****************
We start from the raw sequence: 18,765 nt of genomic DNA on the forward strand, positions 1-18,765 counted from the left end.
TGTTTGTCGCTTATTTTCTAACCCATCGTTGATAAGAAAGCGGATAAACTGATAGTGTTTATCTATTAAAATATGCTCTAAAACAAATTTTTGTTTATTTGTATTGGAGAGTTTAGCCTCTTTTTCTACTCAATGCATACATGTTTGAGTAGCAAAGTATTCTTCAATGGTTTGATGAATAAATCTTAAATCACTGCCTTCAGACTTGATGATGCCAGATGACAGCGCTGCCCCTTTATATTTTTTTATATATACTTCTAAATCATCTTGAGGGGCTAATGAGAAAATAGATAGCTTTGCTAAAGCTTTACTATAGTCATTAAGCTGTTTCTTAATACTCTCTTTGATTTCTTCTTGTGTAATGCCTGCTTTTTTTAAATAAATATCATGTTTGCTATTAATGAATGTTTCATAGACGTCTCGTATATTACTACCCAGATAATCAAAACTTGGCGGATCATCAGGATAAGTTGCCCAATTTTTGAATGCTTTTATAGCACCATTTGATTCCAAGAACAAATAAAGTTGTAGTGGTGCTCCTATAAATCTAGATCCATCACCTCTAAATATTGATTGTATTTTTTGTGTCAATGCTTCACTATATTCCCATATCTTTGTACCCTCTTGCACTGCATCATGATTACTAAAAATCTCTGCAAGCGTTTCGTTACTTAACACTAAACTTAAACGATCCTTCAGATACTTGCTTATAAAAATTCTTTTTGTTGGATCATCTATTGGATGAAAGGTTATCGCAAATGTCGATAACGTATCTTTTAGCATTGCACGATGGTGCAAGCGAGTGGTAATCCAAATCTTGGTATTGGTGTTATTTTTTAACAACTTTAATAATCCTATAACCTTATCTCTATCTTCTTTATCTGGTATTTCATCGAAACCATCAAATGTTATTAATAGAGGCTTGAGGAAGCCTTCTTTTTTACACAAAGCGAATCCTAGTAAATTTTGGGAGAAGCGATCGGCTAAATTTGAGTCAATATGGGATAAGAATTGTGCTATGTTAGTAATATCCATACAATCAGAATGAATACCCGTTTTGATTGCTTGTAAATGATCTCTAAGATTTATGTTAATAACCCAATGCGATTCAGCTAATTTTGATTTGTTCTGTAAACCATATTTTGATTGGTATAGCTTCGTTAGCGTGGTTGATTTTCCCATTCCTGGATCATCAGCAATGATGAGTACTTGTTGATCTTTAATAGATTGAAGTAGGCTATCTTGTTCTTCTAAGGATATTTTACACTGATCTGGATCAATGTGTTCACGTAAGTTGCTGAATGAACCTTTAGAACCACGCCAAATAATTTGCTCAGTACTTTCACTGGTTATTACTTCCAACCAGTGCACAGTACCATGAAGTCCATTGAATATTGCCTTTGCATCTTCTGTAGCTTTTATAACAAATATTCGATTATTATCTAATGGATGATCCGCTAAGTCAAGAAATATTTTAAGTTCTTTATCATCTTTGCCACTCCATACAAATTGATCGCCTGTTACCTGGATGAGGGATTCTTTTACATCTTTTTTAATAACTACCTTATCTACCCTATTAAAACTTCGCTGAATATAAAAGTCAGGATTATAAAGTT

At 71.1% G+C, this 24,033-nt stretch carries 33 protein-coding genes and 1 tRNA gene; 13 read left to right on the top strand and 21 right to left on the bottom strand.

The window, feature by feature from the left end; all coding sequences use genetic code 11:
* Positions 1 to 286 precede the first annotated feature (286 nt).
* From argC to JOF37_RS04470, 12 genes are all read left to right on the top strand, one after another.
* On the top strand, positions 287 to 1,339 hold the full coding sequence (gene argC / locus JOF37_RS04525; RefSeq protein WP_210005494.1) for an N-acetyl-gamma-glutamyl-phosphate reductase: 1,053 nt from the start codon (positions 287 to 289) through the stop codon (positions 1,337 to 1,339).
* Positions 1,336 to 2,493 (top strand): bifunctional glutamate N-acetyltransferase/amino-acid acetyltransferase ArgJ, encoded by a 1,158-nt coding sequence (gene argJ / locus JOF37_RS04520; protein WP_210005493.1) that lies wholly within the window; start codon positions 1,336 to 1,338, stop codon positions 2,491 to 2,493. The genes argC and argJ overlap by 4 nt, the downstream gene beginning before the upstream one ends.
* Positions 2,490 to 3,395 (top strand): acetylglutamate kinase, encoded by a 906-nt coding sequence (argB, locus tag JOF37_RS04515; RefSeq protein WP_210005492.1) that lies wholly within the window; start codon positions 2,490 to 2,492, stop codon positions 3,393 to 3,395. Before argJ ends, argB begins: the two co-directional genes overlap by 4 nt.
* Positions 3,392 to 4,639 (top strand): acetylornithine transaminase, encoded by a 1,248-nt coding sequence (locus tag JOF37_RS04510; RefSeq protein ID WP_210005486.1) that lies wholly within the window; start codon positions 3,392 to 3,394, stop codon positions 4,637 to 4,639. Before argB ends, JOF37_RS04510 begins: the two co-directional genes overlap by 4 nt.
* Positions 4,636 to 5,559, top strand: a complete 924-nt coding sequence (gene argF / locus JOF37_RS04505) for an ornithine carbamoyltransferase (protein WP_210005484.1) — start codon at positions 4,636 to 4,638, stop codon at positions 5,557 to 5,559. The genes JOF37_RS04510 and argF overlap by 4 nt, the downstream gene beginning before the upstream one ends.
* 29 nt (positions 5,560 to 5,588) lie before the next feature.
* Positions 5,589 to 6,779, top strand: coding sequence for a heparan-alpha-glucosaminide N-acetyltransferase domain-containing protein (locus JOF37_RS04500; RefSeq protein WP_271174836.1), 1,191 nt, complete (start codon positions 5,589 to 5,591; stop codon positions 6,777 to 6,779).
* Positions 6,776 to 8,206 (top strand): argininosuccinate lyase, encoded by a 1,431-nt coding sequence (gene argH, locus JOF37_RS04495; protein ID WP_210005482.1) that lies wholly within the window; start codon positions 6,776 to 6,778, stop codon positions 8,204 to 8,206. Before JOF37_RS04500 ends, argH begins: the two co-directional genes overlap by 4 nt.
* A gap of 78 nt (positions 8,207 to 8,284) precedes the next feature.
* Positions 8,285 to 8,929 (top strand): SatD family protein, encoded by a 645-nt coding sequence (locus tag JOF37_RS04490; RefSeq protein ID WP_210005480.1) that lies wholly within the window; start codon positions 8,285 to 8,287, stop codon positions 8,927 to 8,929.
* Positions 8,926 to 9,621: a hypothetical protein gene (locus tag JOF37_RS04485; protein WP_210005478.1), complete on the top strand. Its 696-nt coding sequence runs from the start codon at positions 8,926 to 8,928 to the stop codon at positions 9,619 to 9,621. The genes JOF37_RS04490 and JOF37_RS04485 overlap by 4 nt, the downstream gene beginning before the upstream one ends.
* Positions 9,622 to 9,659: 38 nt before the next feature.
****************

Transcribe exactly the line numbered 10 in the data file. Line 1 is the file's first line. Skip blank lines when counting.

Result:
* Positions 3,392 to 4,639 (top strand): acetylornithine transaminase, encoded by a 1,248-nt coding sequence (locus tag JOF37_RS04510; RefSeq protein ID WP_210005486.1) that lies wholly within the window; start codon positions 3,392 to 3,394, stop codon positions 4,637 to 4,639. Before argB ends, JOF37_RS04510 begins: the two co-directional genes overlap by 4 nt.